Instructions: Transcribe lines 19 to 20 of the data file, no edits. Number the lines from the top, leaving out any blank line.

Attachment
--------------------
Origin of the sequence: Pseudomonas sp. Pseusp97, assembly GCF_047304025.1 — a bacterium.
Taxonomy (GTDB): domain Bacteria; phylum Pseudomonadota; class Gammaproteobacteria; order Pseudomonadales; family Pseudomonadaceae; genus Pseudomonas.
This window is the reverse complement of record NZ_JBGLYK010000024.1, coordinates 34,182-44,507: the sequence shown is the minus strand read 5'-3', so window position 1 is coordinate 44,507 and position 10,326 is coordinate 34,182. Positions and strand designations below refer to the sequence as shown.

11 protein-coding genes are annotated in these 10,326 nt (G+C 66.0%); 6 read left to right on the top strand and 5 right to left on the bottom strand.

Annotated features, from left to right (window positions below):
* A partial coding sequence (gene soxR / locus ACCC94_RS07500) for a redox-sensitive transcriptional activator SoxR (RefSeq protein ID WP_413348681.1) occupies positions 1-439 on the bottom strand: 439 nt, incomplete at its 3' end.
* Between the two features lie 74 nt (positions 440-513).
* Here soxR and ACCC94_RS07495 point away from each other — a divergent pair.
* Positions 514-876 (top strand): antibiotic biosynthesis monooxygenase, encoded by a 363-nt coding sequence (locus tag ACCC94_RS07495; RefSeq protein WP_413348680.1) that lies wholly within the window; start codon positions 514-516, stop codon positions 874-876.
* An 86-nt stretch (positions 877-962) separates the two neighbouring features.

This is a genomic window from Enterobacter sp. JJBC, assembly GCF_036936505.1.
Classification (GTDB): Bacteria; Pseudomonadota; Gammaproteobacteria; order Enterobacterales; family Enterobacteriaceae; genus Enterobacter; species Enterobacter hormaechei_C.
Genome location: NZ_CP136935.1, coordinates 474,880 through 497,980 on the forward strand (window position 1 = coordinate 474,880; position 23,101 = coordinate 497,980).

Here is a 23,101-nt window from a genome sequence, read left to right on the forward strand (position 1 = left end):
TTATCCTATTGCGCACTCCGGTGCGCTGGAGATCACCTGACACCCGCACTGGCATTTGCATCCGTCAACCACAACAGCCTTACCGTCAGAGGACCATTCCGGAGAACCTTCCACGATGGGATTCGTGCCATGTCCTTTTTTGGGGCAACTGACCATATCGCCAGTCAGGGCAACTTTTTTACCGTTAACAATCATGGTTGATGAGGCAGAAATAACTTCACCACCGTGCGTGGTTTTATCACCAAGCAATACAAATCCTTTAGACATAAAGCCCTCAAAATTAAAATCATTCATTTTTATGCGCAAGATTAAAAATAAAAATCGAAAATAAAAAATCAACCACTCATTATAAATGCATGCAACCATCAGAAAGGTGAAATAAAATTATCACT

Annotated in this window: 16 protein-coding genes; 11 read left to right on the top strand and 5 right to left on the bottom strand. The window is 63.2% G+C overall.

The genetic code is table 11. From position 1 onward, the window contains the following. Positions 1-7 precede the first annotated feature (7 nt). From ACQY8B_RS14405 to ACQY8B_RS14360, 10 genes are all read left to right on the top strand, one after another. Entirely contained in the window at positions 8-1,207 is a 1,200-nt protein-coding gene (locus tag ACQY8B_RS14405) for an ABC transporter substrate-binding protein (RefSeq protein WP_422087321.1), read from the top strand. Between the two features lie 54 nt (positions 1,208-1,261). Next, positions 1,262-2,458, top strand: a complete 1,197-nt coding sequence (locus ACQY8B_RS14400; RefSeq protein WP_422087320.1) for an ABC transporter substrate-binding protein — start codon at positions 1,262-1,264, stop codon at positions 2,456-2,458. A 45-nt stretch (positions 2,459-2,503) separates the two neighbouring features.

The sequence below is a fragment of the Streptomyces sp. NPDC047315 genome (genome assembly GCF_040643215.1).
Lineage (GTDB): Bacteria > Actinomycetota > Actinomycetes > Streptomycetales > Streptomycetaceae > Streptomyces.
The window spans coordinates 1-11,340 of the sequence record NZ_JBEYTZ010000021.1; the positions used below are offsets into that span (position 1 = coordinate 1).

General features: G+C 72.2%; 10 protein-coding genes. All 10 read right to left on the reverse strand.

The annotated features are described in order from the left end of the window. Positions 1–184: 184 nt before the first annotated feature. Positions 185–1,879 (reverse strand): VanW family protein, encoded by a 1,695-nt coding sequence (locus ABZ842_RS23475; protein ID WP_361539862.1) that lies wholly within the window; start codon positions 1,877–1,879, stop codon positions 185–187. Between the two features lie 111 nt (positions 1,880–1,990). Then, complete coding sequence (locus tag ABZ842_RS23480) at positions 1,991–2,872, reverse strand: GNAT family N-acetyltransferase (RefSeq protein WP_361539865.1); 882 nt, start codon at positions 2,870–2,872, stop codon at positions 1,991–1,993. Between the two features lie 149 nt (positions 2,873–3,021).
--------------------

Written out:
Lineage (GTDB): Bacteria > Actinomycetota > Actinomycetes > Streptomycetales > Streptomycetaceae > Streptomyces.
The window spans coordinates 1-11,340 of the sequence record NZ_JBEYTZ010000021.1; the positions used below are offsets into that span (position 1 = coordinate 1).